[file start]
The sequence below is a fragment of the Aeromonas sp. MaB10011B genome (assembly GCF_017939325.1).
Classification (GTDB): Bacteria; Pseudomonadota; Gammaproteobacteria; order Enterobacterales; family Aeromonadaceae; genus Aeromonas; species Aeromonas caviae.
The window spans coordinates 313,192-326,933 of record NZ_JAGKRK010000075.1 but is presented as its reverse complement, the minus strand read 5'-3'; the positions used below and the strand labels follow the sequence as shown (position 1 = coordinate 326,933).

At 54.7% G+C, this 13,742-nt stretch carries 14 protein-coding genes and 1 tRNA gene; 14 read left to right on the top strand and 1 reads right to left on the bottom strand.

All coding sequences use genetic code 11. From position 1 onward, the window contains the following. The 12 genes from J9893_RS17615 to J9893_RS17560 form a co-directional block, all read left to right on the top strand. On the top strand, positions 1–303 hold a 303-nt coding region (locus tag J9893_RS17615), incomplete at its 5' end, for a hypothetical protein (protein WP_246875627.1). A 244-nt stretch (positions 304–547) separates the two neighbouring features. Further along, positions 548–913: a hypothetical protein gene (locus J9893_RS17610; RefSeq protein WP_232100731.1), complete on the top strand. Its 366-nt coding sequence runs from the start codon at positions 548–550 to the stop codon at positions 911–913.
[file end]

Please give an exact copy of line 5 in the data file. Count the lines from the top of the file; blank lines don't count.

All coding sequences use genetic code 11. From position 1 onward, the window contains the following. The 12 genes from J9893_RS17615 to J9893_RS17560 form a co-directional block, all read left to right on the top strand. On the top strand, positions 1–303 hold a 303-nt coding region (locus tag J9893_RS17615), incomplete at its 5' end, for a hypothetical protein (protein WP_246875627.1). A 244-nt stretch (positions 304–547) separates the two neighbouring features. Further along, positions 548–913: a hypothetical protein gene (locus J9893_RS17610; RefSeq protein WP_232100731.1), complete on the top strand. Its 366-nt coding sequence runs from the start codon at positions 548–550 to the stop codon at positions 911–913.